Of course, there aren’t any readily-available Ghostbusters miniatures; the closest thing would be print-your-own “cardboard heroes” types found on the web. But not about let something like that stop me, I pulled out some of my various oddball moderns from the “Wall o’ Minis” that approximated the group “in their civvies,” as it were. On top of that, I went online and found a 2010 Hot Wheels “ECTO-1,” so here’s the team as it stands (click-through for larger photo):


Thing is, Obsessive Gamer that I am, I know I can do better than this. To that end, I’ve taken a leaf from Carmen’s Fun Painty Time and am hacking together my own proper GB figs. (If you’re interested in GB or minis, I highly recommend you follow the link and check out the related posts– the author goes into a pretty detailed step-by-step on the process they followed.)

So today I ordered the Heresy “Inspectors” as well as some gun bits and “Communication Packs” from Secret Weapon; these will eventually become proper “in uniform” Ghostbuster miniatures for the game.

In order to make the figs a little more readily identifiable at the table, I’ll probably take a cue from The Real Ghostbusters and put the different characters into different uniforms. Goth boss Lola has already been established in the game to be wearing a black jumpsuit (“only until I can find something darker”), with ironic bright pink trim and Hello Kitty motifs. I was figuring that Bruno could have an aggressive (or possibly inmate-ish) orange, Charley could have a classic Ghostbuster gray, and Ivan might go for scientific white, hazmat yellow, or possibly “Dr. Clayton Forrester” green.

Unfortunately, the Heresy stuff is coming from the UK and may take some time to get here! On the other hand, the way life seems to conspire to keep us from playing, we might still only have a session or two before the figs are ready. XD

Expect progress pics as progress is made!

-The Gneech

PS: Yes, that is a miniature of Velma. And yes, I do have the rest of the Scooby Gang. And the van.

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Sep 06 2012

Who Ya Gonna Call?

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So I’ve been putting a great deal of thought and work into my Ghostbusters campaign, which may or may not have a new player in the form of QuillyPen (who is tentatively interested but suffers from Schedule Conflict Syndrome at the moment). I was pondering what sort of character he might bring; not knowing his playstyle, it’s anybody’s guess really. But I also noticed that our current group has a pretty close type-to-type mapping of the Boys In Gray from the movies:

  • Lola, Laurie’s Creepy Goth Chick and the boss of the franchise, has Charisma and talky skills and is the one the rest turn to for direction– i.e., she’s the Venkman.
  • Ivan, Josh’s twitchy Russian mad scientist is easy: he’s the Egon.
  • Charley, Jamie’s parapsychology-oriented grad student, mixes supernatural and occult knowledge with youthful enthusiasm and a distinct lack of self-preservation skills. In other words, he’s Ray.
  • Bruno, Lee’s brawny goon, is just there to blast ghosts and collect a check, making him obviously Winston.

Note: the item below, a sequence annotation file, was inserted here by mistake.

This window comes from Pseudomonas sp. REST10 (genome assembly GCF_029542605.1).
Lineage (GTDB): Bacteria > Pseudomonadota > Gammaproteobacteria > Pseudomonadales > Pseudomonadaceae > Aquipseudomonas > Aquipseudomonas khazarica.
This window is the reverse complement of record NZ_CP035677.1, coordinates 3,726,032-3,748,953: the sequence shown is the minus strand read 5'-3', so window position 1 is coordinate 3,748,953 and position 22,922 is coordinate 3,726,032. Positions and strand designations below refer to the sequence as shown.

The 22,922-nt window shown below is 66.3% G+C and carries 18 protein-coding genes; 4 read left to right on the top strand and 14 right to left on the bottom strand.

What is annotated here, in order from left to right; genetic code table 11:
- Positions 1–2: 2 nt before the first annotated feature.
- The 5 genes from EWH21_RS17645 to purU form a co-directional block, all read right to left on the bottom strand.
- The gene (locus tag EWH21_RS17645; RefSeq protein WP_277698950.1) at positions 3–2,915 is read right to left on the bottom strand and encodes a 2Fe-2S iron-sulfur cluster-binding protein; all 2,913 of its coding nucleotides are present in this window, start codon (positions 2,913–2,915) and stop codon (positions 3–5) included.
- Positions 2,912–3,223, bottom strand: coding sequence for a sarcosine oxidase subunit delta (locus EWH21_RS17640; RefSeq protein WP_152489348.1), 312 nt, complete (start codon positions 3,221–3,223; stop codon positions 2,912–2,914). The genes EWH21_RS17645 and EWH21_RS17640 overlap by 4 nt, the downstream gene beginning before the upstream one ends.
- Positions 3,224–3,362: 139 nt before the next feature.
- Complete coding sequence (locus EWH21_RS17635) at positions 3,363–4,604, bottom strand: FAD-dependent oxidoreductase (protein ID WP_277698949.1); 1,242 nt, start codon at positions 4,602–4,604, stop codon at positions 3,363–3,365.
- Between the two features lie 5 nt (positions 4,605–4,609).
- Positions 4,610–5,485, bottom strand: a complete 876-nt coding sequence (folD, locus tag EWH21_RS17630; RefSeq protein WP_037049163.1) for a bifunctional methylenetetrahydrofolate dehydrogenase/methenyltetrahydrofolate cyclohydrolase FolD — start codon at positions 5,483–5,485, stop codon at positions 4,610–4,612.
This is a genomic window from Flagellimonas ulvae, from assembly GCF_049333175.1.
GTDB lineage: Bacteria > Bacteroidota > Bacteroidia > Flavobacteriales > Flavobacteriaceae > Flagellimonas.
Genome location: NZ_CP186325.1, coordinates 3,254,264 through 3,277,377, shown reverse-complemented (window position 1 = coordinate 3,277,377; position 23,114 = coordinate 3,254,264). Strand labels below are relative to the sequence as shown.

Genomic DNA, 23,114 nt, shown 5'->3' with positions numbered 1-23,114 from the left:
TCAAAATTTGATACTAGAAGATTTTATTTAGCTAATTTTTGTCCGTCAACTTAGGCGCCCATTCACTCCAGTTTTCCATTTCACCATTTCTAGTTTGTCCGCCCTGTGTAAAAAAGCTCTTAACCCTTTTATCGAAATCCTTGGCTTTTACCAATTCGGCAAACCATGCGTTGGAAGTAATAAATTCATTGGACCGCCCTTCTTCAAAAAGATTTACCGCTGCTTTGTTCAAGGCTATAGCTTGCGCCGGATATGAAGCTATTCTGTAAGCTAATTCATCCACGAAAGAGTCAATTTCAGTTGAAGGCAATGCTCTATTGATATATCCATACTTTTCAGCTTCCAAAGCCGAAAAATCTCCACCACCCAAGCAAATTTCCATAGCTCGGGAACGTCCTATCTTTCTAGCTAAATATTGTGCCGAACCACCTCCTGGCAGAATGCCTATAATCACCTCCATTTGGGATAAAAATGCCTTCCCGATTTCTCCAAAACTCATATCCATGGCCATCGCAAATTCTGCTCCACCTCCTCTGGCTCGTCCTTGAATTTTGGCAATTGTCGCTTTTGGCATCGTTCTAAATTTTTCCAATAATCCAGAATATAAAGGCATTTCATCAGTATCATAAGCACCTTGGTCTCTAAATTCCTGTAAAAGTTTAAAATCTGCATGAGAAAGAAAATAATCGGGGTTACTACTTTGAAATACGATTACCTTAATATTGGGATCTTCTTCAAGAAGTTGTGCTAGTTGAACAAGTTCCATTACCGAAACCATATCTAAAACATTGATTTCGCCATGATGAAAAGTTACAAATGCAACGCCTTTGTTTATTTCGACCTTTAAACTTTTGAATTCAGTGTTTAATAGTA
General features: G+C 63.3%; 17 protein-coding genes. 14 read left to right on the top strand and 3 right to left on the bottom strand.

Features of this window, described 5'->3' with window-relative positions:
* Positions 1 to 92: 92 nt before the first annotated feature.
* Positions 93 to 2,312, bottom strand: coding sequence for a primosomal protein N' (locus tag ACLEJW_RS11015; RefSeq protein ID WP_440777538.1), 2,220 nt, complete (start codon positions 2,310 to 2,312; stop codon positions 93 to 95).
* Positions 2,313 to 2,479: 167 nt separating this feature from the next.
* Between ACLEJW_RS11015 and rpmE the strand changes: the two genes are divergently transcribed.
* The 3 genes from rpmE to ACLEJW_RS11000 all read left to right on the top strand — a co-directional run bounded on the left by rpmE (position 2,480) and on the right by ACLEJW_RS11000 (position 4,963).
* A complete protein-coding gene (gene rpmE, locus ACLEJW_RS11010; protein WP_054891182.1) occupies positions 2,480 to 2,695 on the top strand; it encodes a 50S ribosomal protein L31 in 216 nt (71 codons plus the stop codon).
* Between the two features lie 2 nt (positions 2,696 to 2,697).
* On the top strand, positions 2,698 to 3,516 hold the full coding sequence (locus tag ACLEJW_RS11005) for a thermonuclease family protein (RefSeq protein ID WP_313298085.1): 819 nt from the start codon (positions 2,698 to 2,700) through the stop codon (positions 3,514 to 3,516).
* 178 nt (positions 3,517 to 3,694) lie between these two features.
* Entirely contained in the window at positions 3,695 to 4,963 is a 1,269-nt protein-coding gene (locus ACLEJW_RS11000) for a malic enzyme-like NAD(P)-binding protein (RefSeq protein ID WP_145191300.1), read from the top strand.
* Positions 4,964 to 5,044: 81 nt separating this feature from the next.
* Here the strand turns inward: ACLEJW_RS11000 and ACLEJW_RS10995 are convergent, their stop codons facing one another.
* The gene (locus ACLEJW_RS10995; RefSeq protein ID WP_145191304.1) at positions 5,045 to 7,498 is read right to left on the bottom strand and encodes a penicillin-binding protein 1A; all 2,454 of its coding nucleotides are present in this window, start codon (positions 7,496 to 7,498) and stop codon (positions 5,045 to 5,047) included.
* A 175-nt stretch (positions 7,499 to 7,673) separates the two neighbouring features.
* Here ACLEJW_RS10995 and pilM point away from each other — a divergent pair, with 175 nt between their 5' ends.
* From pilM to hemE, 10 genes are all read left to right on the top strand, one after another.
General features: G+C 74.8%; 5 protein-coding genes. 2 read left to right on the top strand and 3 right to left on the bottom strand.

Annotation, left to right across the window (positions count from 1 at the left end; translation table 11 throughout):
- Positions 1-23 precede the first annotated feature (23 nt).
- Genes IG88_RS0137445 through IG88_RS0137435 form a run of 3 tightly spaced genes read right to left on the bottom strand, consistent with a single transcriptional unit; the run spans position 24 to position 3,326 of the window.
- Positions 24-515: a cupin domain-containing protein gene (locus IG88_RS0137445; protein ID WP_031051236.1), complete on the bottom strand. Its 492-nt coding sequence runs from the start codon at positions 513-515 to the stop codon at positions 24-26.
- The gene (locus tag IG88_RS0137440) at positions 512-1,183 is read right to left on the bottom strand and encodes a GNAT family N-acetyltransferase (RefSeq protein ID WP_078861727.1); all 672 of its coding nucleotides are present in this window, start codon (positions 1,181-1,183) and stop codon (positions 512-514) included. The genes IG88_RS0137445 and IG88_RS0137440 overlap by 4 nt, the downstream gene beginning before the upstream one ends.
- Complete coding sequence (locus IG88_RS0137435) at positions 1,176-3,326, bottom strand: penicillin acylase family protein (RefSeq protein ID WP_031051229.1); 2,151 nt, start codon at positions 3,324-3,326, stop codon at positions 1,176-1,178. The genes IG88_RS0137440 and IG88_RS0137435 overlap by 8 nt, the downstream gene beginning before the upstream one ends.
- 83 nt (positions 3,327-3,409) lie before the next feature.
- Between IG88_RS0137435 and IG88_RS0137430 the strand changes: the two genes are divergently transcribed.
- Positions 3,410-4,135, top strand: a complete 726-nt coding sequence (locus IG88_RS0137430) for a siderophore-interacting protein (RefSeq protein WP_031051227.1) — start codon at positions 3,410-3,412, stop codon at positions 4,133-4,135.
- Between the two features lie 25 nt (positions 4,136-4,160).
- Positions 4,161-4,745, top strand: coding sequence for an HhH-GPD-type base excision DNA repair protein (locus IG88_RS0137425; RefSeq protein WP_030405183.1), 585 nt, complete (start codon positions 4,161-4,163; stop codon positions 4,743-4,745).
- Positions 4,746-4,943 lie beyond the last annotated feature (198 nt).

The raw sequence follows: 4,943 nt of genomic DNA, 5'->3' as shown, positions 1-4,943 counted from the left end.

Their personalities aren’t the same as the movie characters (well, except Charley), but storywise they fill the same roles. I could take an episode of The Real Ghostbusters or an issue from the (excellent) IDW comic, and plug in our team with a minimum of fuss. (Actually, I already have stolen bits from Ghostbusters: The Video Game thanks to this ease-of-mapping.) The neatest thing is that this wasn’t planned at all (and in fact, Laurie said, “Really? I’m Venkman?”), it just grew organically out of the game.

On the other hand, this leads to the question of “Well, what’s missing?” I rather doubt anyone wants to play Slimer. ;) Janine does occasionally strap on a proton pack and bust spooks (at least in the spinoff media), and this campaign does have a framework in place for the receptionist (who is the “temp of the week” in the game) to make an interesting guest star. But is there some compelling long-term role that could be played on this team that we just don’t have yet?

There’s a weird thing I’ve noticed about running Ghostbusters: usually when I create a campaign, I immediately have an idea for a character I’d really like to play in such a game. “Star Wars? Neat, I’ve always wanted to play X!” “Tolkienesque High Fantasy? Oh awesome, I’d love to play Y!” “Call of Cthulhu? Awww, yeah, I can bring out character Z!” Ghostbusters is just about the only game I can think of where this isn’t true. What character would I play in a Ghostbusters game? Uh… me, I guess. With a proton pack.

(Of course, this isn’t without some precedent: I took Parapsychology in college. Got an A as I recall.)

Ghostbusters is a uniquely contemporary, down-to-earth, everyman sort of a framework. Look at Winston: “He’s here about the job…” “Beautiful, you’re hired.” Anybody can be a Ghostbuster, in a way that’s not really true of most “hero” roles, assuming you can get into the jumpsuit. That’s a very cool thing!

Speaking of very cool things involving me and Ghostbusters, @SeiferA on Twitter did this for me! :D

Gneech and SeiferA by ~SeiferA on deviantART

Dude. ^.^

-The Gneech